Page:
With my bad attitude I have disappointed the new special person in my life who still treasures Christmas. Our first Christmas together and he didn’t expect my usual light-hearted self to just want to get this whole thing over with. We will visit his relatives for Christmas, and when a discussion of what to have for Christmas dinner came up my offer to make lasagna was accepted. That perked me up a little. It really warmed my heart when my daughter said that she is making lasagna for her crew too, and she is making strufoli for the first time in years! Now I will make strufoli too. I collected all my recipes yesterday, and my friend wanted to stop at the nice Italian deli near him, and I wondered out loud if I might find Torrone there. Boy, did I ever! Torrone in the little boxes. Torrone cut into wedges like a slice of layer cake, some topped with chocolate! Torrone packaged in the shape of Christmas trees! I stood there with my mouth open, and possibly drooling, as every where I turned I found Torrone. So, yes, I did find Torrone, and I think I might have found my Christmas spirit too.

The feature photo is a display of containers of strufoli, larger honey balls than the ones we used to make, but it made me happy to see my familiar treats. I wrote this post early yesterday, before a heart-warming (and tear-jerking) message from my daughter showed up online. I was already on my way to finding that elusive Christmas spirit, and now I’m happy to say that my strufoli is made, and my lasagna is coming together. So let me wish a Merry Christmas to all with a happy heart. And the new year? Well, there is always hope…

'scene' along the way, exploring new places, family, foggy sky, friends, fun, Just do it, making memories, nature, old dogs new tricks, perseverance, photography, road trip

In the Smokies…

We are enjoying lovely weather in the Smokies, but not having WiFi has prevented me from working on my pictures and sharing them. It hasn’t prevented me from taking tons of pictures however, so I will have lots to keep me busy when we get home. The fall foliage we hoped for isn’t at it’s peak, but it smells like fall, and there are enough beautiful trees to make me happy. And we still have a few days.

'scene' along the way, a second look, adventure, blessings, bugs, butterflies, exploring new places, family, flowers, friends, fun, making memories, natural wonders, perseverance, photography, road trip

Those hazy views…

We looked into the haze at every stop along Skyline Drive. I don’t know if it was better or worse than usual while we were there, but it didn’t stop us from taking shot after shot at every overlook we came to. A couple of days ago I mentioned my previous trip there when the pop-up camper popped off the hitch of my car, and how I just headed for home after that. What I didn’t mention is that my cousin was a supervising ranger at Skyline Drive for 21 years, and that he lives in the area. We had lunch with him on Cape Cod while we were there, but he wasn’t going to be back home when we got to his area the next week. So imagine my surprise when I posted a picture of a surprise engagement shot I got on our first day on the drive, and he commented that his farmhouse is in the background of the shot. Small world and lucky accident of timing, it all factored into the shot, which I love all the more now.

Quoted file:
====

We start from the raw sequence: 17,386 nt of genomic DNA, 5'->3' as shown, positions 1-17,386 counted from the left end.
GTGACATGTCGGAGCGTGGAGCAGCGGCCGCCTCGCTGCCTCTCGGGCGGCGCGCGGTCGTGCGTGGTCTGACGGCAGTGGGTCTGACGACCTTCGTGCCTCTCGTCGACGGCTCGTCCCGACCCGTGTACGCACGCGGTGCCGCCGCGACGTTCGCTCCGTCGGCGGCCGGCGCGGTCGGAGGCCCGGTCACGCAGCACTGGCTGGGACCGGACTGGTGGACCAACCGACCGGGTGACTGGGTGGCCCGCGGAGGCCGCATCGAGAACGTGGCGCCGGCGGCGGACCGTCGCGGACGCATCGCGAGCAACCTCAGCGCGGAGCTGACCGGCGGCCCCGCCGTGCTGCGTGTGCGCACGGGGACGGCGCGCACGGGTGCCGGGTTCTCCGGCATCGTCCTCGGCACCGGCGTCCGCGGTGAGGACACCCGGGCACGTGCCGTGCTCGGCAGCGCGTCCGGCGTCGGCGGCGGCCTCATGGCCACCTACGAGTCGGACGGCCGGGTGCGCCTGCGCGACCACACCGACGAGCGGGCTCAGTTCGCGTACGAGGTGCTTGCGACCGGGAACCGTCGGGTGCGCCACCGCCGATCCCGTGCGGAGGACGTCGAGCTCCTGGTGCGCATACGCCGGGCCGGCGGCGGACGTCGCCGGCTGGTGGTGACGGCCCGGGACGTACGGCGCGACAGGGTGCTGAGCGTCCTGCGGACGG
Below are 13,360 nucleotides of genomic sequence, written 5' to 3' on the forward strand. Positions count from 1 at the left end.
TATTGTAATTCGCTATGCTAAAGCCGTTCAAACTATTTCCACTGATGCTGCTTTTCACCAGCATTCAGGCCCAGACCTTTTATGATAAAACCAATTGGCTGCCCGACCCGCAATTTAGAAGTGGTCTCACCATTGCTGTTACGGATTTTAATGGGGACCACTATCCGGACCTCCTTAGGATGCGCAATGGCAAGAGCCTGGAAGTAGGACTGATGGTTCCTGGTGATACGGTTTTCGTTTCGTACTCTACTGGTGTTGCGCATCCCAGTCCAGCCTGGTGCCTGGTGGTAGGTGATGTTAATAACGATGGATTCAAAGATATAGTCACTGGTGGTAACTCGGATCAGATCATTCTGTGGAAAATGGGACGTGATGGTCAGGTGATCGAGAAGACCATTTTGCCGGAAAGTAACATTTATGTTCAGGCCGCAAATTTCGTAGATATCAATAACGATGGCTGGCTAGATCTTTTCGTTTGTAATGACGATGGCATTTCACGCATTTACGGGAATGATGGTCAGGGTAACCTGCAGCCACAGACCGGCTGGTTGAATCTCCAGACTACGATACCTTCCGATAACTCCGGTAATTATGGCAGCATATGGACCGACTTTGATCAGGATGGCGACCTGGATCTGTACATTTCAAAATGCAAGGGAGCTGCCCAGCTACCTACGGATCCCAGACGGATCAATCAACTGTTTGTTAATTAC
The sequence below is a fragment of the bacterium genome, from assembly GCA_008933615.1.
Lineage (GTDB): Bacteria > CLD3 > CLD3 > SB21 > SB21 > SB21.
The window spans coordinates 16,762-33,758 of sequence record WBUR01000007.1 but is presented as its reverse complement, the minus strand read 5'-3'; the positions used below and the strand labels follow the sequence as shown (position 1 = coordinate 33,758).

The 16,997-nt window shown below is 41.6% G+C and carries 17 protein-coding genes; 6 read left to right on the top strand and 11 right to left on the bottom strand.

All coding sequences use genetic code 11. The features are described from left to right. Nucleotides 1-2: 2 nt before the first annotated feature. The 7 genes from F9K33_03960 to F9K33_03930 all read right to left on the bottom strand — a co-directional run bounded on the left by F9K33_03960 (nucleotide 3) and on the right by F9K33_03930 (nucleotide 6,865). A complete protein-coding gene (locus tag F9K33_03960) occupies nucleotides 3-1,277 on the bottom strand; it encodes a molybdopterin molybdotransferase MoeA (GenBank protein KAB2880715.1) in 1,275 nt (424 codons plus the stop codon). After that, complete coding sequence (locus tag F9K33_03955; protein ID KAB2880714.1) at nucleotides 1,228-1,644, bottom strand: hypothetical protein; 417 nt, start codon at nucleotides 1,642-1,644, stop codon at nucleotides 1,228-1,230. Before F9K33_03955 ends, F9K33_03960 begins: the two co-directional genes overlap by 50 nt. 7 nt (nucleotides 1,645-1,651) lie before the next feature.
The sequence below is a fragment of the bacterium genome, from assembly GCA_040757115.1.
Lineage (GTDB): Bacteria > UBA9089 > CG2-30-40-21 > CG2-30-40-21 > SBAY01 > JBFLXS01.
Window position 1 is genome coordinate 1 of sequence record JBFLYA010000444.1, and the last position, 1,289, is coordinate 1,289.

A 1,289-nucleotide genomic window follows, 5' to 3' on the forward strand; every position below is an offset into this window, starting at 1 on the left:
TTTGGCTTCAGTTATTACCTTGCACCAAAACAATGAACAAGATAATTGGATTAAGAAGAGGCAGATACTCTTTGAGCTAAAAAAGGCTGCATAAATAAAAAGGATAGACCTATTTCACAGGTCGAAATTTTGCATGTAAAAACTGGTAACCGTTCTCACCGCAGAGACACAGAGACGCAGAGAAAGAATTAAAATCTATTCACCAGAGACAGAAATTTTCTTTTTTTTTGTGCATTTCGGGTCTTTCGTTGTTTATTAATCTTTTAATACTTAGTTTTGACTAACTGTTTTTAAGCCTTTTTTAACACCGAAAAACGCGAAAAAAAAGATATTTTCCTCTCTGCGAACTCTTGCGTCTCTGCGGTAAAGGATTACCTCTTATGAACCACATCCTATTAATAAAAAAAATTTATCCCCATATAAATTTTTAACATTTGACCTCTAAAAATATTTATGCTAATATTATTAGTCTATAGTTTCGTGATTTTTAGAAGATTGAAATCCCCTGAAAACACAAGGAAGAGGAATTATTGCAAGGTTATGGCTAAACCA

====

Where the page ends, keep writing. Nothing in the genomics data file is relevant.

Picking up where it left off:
They are strangers to me, but I wish I had approached them to say I had photos. Someone else took pictures and I assumed it was a friend of theirs, or a professional photographer, so I kept quiet. I regret that now.
I don’t know these people either, but I was waiting for them to clear out so I could take a picture of the sign. Then I decided that someone else’s memory-in-the-making would make my photo more of a story. Did I walk on the Appalachian Trail? Of course not, I do photos as a ‘drive-by’ of sorts, content with the overview rather than the details.
Okay, sometimes I take close ups. This fawn showed up just as we got onto Skyline Drive. Then he turned out to be the only wildlife we saw in three days oof driving the winding roads of Skyline Drive and the Blue Ridge Parkway.
What was odd about the views was that everything close to you was so clear, the distant view was hazy. The color was great. The not-so-great skies meant that the light was softer so your foregrounds looked great. And there were flowers in your foregrounds, and lively butterflies who challenged you to get their photo.
And when I got lucky I spotted bees too.
And yellow butterflies that spread their wings for you.
And yellow butterflies on pink flowers.

There are so many pictures that now I find them hard to group into a cohesive story. The iPhone will tell me where the pictures were taken, and when, which is helpful provided I also took a few shots with my phone as well as the camera. As we approached home I said that I didn’t know when I’d be ready for a long trip like this one was, but the thought of a couple of days here and there is already sounding like a good idea.